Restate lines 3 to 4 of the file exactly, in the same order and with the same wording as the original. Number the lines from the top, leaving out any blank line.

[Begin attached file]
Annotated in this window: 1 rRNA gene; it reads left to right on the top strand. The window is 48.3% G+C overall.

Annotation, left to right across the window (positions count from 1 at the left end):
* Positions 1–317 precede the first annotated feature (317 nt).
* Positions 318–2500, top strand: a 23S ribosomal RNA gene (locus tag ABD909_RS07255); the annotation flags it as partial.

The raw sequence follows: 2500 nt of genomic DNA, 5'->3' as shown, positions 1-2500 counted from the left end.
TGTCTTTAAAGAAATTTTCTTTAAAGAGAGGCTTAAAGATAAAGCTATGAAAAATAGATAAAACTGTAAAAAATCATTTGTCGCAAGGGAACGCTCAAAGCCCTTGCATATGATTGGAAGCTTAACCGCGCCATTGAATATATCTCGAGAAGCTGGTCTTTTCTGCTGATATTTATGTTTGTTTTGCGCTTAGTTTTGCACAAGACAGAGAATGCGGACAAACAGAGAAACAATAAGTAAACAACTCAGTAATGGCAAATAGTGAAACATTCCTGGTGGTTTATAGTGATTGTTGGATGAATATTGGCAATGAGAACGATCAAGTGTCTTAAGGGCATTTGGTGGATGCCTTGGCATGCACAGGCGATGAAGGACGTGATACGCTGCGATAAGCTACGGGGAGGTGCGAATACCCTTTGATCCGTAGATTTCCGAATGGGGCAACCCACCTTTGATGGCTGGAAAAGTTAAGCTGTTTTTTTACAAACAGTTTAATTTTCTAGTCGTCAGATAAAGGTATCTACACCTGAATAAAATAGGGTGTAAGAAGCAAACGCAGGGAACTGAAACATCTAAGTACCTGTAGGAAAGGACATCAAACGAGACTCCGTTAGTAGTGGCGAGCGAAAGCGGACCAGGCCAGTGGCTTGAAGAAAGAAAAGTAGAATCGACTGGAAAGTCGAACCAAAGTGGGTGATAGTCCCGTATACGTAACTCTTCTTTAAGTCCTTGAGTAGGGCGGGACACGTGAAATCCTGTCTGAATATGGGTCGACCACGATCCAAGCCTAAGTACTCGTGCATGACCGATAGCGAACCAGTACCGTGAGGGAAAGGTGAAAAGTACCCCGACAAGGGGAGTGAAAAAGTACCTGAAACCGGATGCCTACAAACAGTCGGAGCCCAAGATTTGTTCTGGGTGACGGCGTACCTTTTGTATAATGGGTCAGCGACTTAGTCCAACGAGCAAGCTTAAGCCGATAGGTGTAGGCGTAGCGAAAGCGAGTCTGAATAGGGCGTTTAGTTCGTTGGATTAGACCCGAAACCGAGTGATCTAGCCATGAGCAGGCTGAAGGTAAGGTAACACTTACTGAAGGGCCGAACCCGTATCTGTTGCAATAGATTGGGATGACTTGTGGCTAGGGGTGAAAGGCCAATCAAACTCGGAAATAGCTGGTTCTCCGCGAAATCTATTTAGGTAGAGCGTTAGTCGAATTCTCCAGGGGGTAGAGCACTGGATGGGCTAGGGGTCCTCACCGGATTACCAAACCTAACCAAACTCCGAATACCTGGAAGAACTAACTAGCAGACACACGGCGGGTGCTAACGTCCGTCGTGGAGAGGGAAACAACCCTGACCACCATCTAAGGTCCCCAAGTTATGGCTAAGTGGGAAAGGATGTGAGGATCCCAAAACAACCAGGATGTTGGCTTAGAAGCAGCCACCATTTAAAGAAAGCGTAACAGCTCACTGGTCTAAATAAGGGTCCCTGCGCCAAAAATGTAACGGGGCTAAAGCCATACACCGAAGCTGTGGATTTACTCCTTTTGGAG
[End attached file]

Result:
* Positions 1–317 precede the first annotated feature (317 nt).
* Positions 318–2500, top strand: a 23S ribosomal RNA gene (locus tag ABD909_RS07255); the annotation flags it as partial.